Comic BooksReview

Shoujo Manga Review: ‘Kuragehime’

Cornelia Tzana ’17 / Emertainment Monthly Staff Writer


Shoujo manga are manga marketed to a female audience roughly between the ages of ten and eighteen. The name is a romanized version of the Japanese 少女 (shōjo), which literally translates to “little girl.” Shoujo manga may strongly focus on romantic relationships but they do so in the context of many different subjects and styles, from historical drama to science fiction. Another similar category is josei manga, which is geared towards an older female audience.

Manga: Kuragehime/Princess Jellyfish
Story & Art: Higashimura Akiko
Categories: Comedy, Romance, Josei, Slice of Life
Chapters: 77
Status: Ongoing
Anime Adaptation: Yes (Licensed by FUNimation Entertainment)

Kuragehime is an ongoing manga that follows the lives of six otaku girls, each one nerdy in her own way, who are terrified of social interaction and attractive people (among other things). They all live together in Amamizukan, an apartment building in Tokyo where men are not allowed. Tsukimi, the main character, has moved to the city to become an illustrator. Inspired by her late mother, she has learned a lot about – and developed a love for – jellyfish. The lives of these characters change unexpectedly when Tsukimi meets a beautiful young woman who represents everything the residents of Amamizukan try to stay away from.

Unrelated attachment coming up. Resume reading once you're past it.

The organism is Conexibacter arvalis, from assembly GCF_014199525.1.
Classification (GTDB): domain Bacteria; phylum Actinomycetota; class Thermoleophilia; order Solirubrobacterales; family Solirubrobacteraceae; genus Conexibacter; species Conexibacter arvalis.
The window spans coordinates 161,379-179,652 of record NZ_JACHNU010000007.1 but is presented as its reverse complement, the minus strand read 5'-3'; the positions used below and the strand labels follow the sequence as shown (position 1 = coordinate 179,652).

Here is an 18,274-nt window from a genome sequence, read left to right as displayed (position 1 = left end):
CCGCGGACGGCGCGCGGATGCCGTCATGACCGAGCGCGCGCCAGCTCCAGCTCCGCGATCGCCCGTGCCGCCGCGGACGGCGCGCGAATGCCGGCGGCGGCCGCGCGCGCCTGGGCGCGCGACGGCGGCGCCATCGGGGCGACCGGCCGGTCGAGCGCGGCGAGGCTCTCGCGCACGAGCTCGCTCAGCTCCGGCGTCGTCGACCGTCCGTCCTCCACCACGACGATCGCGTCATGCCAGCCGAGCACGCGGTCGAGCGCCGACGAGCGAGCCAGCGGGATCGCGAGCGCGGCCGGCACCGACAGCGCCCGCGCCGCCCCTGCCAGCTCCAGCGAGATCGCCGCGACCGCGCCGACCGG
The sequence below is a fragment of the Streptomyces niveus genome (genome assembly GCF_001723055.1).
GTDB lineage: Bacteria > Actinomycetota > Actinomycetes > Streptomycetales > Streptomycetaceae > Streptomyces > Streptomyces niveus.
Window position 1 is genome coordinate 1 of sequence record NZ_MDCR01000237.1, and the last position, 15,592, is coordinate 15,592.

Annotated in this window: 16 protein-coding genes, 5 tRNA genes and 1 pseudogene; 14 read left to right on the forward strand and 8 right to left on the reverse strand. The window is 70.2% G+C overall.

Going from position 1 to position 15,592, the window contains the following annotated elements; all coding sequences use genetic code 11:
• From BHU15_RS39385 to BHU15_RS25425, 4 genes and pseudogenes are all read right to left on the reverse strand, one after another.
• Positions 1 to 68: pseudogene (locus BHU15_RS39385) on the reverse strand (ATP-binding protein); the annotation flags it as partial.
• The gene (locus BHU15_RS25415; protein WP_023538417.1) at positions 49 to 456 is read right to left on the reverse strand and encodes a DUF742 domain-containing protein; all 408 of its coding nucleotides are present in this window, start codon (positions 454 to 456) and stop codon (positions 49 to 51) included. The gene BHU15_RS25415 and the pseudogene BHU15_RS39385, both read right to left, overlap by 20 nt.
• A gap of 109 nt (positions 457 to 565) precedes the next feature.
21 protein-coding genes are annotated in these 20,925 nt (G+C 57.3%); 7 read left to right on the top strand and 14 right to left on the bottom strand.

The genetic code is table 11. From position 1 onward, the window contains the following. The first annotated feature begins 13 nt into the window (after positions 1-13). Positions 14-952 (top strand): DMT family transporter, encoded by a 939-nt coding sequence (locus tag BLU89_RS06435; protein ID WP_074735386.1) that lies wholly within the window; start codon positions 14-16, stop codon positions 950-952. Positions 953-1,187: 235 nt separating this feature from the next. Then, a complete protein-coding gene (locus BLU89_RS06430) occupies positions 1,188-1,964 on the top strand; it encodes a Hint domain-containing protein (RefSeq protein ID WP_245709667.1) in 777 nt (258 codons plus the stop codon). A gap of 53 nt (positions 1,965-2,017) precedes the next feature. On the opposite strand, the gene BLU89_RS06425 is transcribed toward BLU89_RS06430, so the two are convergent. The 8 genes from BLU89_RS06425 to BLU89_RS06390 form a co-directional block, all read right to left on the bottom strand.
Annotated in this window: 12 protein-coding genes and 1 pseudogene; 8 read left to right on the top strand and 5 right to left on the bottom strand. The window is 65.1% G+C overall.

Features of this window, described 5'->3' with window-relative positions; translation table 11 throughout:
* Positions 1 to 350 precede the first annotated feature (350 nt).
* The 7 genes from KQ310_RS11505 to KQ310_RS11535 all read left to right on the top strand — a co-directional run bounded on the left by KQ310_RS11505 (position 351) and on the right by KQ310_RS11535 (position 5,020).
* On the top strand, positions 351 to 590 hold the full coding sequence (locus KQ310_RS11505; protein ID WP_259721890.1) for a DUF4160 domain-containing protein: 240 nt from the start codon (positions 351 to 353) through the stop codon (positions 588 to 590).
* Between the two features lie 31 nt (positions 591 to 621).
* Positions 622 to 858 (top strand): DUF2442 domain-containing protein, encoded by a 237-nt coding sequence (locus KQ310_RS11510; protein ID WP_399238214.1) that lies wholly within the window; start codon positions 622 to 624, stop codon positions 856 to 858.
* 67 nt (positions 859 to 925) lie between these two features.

The art of the manga is very well done. It is very clean and some of the character drawings are quite striking. The storyline moves along quickly and it has some interesting and unexpected twists. The characters are all very different and have very diverse personalities that are developed in a very natural way throughout the story. It is great to see figures that don’t fall into the typical manga and anime tropes. The love interest that is characteristic of shoujo manga is established gradually, and the nature of each of the characters creates interesting dynamics and brings up some intriguing questions. Princess Jellyfish has a great balance of comedy, drama, and romance that makes the story interesting to follow. The Amamizukan otaku can get pretty intense with their references and existential crises sometimes, but Kuragehime is nonetheless enjoyable.

All in all, Princess Jellyfish is a rather light-hearted and pleasant manga. That, however, doesn’t prevent it from bringing up many current issues such as inner beauty, gender stereotypes, and consumerism. It will be exciting to see where the story will go from here!


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